Helen Watson Phelps

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Helen Watson Phelps (1864–1944) was an American painter.

A native of Attleboro, Massachusetts, Phelps is known to have received some training at the Académie Julian and with Raphaël Collin in Paris.[1] While there she showed work at the Paris Salon; she also exhibited at the National Academy of Design, the Pennsylvania Academy of the Fine Arts, and the Society of American Artists during her career.[2] She received awards for her paintings at the Pan-American Exposition in Buffalo, New York in 1901, and from the National Association of Women Painters and Sculptors in 1914,[1] and she was represented at the 1893 World's Fair in Chicago.[3] In 1915 she exhibited a group of paintings alongside pieces by Alice Schille, Adelaide Deming and Emma Lampert Cooper.[4] Phelps' work was described as having European tendencies, and was well-regarded by critics.[5]

Phelps died in New York City in 1944.[6]

A pair of portraits by Phelps are held by the Rhode Island School of Design.[7] Her portrait of Charlotte Buell Coman is in the collection of the National Academy.[1]


  1. ^ a b c David Bernard Dearinger; National Academy of Design (U.S.) (2004). Paintings and Sculpture in the Collection of the National Academy of Design: 1826–1925. Hudson Hills. pp. 20–. ISBN 978-1-55595-029-3.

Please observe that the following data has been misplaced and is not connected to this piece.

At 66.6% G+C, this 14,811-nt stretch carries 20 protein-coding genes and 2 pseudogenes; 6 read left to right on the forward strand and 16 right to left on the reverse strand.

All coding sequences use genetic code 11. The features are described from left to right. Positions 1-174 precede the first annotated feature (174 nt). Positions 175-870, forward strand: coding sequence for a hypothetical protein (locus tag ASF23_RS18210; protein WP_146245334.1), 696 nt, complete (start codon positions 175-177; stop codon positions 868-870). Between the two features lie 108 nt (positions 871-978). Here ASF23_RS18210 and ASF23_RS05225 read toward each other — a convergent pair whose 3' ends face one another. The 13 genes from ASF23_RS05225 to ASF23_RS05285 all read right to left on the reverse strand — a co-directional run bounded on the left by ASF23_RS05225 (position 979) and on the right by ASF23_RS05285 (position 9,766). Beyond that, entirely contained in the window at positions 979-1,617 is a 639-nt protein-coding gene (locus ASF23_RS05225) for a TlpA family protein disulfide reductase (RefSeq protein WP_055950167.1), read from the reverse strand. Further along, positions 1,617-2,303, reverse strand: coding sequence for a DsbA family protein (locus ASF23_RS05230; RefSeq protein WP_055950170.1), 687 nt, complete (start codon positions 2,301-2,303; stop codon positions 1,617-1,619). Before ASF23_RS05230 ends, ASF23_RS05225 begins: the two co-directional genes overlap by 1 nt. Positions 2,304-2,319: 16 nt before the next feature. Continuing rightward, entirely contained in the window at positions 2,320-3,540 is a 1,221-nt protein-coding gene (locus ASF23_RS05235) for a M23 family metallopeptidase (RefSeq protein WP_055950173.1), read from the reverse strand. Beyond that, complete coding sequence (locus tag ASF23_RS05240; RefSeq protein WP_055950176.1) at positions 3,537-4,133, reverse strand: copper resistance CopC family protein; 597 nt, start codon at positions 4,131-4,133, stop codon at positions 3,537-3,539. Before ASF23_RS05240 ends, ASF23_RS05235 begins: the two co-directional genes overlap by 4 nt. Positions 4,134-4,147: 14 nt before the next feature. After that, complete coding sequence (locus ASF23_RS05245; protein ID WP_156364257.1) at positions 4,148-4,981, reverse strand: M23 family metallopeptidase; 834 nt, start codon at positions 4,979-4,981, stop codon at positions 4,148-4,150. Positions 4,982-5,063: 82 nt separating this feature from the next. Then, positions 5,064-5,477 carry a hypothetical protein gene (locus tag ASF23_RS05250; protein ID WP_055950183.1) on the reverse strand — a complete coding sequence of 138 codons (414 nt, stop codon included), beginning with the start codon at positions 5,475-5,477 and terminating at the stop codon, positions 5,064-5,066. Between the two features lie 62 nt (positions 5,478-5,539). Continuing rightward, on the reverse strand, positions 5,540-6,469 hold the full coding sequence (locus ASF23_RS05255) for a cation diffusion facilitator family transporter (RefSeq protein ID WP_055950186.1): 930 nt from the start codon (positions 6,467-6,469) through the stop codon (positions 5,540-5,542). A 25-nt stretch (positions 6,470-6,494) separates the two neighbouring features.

2. ^ John William Leonard; Albert Nelson Marquis (1913). Who's who in America. Marquis Who's Who. pp. 2466–.
  3. ^ Dr. Kathleen L. Nichols. "United States Women Painters: 1893 Exposition—page 10". Retrieved 4 March 2016.
  4. ^ "Group exhibition of recent paintings by Helen Watson Phelps, Alice Schille, Adelaide Deming and Emma Lampert Cooper [electronic resource] : pictures of India, Mar. 1–13, 1915". Internet Archive. Retrieved 4 March 2016.
  5. ^ The Art World: A Monthly for the Public Devoted to the Higher Ideals ... Kalon Publishing Company Incorporated. 1917. pp. 491–.
  6. ^ Petteys, Chris, “Dictionary of Women Artists: An international dictionary of women artists born before 1900”, G.K. Hall & Co., Boston, 1985
  7. ^ "Bert Gallery". Retrieved 4 March 2016.